Friends, family honor Jennings at NY memorial

With music he loved and stories of his devotion as a father and his work on behalf of the homeless, family and friends said goodbye to Peter Jennings on Tuesday with a memorial service that brought laughter and tears in memory of the ABC News anchor.

The two-hour service brought 2,000 people to Carnegie Hall, not only almost every big name in broadcast journalism, past and present, but also notables from Hollywood and politics, a fellow tennis player and the president of a homeless-aid group for which Jennings volunteered in New York.

"Peter's life was incredibly full--full of adventure, full of learning, full of teaching, full of love," said Dr. Tim Johnson, the ABC News medical correspondent who grew even closer to Jennings during his illness. Jennings died August 7 after a five-month battle with lung cancer.

Several speakers recalled Jennings' two-decade-long stretch as one of the Big Three anchors and one of the most powerful journalists in the country. But more striking--and much more prevalent--were reminiscings by family and friends of the times he spent off the air. Personal snapshots of Jennings--always handsome, always full of life and often with a wry smile--flashed on a screen throughout. The speakers painted a picture of a man fiercely devoted to his two children, Christopher and Elizabeth, and to his marriage to Kaycee Freed.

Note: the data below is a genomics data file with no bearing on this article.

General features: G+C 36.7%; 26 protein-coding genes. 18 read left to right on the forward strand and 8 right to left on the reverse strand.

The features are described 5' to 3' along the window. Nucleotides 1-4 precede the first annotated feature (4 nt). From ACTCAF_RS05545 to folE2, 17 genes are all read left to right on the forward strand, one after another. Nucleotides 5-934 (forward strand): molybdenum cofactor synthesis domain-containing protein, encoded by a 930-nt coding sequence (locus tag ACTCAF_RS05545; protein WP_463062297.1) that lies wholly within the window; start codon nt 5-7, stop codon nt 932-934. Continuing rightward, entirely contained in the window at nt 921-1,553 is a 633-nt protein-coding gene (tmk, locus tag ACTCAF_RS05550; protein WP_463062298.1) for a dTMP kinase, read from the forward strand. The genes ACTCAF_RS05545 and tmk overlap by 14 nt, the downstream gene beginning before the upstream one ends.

"Ultimately he would judge his own success over how good a father he was to Chris and Lizzie," ABC News president David Westin said.

Near the end of the service, Christopher and Elizabeth Jennings brought the most poignant tributes to their father.

"The same qualities that made him a great journalist made him the parent he was," said Christopher, who told of his father's sense of awe at the world, his inquisitive nature and his deep sentimentality.

"The slightest achievement by his children, or even his dog, could wet his eyes," he said. "Even the sound of bagpipes tuning up could make him cry."

World News Tonight senior broadcast producer Tom Nagorski, a longtime friend and associate, also recalled Jennings' emotionalism and touching gestures even while he was frail from illness. Nagorski read from a letter his daughter Natalie received from Jennings in response to the get-well card she made and sent to him. Jennings wrote that the colors on the card "really cheered me up... Whenever an adult is sick, there is nothing quite as good as a young person's kindness to make them feel better."

Nightline host Ted Koppel recalled Jennings' magnetism to both men and women and his simple act of kindness to a homeless man the two encountered years ago on 67th Street in Manhattan. They both contributed money to the man, but Jennings did more.

"Peter stayed and talked to the man for about 10 minutes," Koppel said. "He asked about his life and listened."

Jennings didn't talk about it much, but he was "a great friend to homeless New York," recalled Mary Brosnahan Sullivan, executive director of New York-based Coalition for the Homeless.